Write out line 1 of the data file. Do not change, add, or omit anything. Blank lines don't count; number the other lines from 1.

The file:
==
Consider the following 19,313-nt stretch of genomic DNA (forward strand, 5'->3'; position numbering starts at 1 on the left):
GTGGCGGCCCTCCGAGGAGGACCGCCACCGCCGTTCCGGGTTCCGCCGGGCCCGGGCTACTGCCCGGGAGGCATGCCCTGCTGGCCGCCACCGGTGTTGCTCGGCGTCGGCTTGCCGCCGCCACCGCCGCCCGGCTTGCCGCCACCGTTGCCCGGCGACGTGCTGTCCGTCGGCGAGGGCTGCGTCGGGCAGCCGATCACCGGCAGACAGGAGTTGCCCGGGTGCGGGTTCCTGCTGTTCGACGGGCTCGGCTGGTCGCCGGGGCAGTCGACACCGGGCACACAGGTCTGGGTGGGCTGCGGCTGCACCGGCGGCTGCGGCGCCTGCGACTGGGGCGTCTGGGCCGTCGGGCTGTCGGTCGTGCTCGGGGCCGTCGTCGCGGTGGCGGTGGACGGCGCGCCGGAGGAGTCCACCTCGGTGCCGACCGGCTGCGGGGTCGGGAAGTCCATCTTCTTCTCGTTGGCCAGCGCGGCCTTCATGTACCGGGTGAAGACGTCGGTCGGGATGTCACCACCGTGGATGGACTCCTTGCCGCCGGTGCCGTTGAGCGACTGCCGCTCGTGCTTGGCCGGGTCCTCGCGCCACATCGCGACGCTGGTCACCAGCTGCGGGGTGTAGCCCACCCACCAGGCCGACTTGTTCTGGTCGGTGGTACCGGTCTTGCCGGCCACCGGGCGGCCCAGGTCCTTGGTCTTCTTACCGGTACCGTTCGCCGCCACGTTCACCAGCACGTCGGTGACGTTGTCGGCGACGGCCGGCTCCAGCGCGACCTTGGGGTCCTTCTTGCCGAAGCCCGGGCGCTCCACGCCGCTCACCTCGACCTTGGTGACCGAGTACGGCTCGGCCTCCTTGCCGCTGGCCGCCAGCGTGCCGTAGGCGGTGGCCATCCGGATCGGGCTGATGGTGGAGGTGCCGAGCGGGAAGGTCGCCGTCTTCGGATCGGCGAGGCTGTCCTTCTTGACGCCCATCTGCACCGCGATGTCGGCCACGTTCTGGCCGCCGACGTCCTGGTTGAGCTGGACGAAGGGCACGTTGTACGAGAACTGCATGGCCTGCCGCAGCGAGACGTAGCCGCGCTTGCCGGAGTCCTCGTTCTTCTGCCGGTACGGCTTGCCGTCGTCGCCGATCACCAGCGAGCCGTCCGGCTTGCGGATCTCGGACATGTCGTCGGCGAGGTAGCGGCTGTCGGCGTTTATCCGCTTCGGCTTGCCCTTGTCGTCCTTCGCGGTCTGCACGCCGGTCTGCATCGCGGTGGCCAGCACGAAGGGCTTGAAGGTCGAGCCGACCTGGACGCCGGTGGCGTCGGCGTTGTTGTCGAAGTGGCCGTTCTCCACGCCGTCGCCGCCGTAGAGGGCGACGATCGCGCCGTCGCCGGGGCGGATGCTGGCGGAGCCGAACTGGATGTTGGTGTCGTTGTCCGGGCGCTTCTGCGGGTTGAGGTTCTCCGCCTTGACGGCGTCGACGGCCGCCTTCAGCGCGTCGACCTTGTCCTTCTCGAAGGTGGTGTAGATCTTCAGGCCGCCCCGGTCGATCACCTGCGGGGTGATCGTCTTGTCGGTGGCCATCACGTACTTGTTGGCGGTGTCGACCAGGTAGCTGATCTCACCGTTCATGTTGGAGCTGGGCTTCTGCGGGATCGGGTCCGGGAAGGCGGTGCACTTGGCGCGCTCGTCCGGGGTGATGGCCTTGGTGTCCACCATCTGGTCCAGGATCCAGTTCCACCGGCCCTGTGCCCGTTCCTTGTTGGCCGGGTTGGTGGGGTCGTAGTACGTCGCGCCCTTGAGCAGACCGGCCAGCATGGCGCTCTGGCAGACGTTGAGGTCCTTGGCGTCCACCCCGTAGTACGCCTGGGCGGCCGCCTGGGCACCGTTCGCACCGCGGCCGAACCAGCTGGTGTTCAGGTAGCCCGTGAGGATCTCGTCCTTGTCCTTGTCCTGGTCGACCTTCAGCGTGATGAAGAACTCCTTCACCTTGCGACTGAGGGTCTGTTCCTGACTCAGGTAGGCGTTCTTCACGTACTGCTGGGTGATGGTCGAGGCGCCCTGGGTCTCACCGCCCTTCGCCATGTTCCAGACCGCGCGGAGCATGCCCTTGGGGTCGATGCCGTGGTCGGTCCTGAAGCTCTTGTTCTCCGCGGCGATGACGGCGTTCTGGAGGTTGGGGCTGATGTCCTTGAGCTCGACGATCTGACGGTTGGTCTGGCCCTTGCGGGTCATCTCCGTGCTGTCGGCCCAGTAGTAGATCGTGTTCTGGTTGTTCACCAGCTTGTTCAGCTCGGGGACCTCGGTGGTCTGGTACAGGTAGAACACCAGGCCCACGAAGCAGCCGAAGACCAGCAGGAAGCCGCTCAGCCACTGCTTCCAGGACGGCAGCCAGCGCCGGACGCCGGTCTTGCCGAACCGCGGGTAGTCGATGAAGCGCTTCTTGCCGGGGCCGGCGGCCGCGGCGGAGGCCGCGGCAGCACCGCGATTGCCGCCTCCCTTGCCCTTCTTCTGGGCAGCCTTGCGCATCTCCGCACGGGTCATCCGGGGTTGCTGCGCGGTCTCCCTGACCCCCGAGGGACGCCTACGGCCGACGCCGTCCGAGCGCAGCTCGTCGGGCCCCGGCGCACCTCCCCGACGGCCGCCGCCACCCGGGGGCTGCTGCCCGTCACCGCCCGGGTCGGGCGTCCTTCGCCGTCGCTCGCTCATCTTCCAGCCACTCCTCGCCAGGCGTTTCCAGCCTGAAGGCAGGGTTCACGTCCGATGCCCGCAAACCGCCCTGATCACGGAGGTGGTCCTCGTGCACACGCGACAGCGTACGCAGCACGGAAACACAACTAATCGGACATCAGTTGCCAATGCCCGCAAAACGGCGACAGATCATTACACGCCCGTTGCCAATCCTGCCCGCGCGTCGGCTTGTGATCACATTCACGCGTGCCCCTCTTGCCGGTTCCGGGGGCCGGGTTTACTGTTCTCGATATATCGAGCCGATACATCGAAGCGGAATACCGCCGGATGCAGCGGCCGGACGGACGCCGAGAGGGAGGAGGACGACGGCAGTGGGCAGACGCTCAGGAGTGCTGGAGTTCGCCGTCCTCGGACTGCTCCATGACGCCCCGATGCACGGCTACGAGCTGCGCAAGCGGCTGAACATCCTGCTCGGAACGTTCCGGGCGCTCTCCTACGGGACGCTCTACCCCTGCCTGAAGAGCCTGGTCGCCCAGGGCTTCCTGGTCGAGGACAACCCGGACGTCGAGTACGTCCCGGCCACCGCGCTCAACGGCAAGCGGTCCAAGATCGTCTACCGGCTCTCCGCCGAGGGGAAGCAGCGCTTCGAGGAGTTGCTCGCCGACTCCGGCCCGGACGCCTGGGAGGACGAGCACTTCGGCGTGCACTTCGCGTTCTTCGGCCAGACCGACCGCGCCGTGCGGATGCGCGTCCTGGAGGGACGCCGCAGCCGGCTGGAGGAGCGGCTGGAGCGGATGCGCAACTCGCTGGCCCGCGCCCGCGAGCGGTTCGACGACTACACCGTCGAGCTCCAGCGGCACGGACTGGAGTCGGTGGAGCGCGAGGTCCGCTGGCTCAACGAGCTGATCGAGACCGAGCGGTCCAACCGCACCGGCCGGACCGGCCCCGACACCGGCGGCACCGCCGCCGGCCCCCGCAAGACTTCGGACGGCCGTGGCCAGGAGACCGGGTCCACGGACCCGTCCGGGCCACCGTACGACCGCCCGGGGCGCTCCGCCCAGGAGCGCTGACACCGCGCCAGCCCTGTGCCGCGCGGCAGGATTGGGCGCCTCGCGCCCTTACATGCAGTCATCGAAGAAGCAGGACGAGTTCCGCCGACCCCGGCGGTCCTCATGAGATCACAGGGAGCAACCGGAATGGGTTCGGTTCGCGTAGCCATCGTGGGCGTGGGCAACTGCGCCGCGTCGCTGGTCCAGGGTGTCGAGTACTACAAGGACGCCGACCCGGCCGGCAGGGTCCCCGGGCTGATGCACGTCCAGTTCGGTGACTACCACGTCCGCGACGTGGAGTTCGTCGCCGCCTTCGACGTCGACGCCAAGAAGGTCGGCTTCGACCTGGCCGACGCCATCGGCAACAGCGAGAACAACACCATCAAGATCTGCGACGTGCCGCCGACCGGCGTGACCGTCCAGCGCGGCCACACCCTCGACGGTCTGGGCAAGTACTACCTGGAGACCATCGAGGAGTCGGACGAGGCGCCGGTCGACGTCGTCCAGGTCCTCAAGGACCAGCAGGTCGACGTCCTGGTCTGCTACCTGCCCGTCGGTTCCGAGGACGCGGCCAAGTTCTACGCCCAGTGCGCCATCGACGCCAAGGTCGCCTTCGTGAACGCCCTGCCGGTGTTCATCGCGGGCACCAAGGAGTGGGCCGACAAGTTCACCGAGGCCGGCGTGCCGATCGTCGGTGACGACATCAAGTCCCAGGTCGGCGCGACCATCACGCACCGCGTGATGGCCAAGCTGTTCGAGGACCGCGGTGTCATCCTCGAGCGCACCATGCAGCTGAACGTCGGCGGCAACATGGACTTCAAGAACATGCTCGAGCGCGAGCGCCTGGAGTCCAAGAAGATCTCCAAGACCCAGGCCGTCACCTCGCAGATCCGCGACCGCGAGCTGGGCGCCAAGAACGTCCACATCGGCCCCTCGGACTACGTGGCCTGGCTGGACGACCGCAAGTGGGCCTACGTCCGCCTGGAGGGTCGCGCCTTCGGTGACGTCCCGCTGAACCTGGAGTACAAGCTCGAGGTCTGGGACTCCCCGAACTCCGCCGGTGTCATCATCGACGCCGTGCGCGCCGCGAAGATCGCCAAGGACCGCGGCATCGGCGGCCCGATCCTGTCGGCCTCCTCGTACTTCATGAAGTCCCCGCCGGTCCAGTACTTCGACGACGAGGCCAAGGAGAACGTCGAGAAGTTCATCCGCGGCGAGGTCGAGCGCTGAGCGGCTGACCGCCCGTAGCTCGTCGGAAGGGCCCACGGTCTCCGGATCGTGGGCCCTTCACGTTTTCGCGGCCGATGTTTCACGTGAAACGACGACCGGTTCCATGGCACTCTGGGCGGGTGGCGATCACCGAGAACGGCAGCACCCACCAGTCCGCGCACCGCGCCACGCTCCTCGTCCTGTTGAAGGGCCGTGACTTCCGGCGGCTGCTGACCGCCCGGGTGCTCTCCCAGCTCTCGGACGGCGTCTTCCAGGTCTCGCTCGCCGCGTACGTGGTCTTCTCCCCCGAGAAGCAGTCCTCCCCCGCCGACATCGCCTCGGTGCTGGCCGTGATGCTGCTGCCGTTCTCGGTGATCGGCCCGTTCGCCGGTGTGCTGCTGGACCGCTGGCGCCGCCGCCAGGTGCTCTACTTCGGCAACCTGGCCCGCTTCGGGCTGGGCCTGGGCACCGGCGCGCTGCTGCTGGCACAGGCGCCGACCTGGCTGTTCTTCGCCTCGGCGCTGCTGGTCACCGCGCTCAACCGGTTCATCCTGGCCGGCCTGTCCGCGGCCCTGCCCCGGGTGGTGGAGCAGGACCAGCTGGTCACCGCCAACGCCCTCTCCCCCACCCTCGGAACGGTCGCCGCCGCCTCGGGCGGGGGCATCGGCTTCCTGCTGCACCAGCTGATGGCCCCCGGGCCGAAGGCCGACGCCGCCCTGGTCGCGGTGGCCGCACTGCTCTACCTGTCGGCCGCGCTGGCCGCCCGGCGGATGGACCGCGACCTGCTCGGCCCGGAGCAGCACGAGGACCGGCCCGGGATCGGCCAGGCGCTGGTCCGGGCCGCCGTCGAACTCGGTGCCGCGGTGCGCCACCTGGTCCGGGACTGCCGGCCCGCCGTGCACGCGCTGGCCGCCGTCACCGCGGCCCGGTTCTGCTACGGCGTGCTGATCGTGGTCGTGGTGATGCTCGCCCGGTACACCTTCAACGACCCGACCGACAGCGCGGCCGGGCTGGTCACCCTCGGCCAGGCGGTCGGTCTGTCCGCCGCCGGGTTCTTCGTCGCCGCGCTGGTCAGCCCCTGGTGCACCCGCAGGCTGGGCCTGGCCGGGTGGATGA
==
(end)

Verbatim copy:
Consider the following 19,313-nt stretch of genomic DNA (forward strand, 5'->3'; position numbering starts at 1 on the left):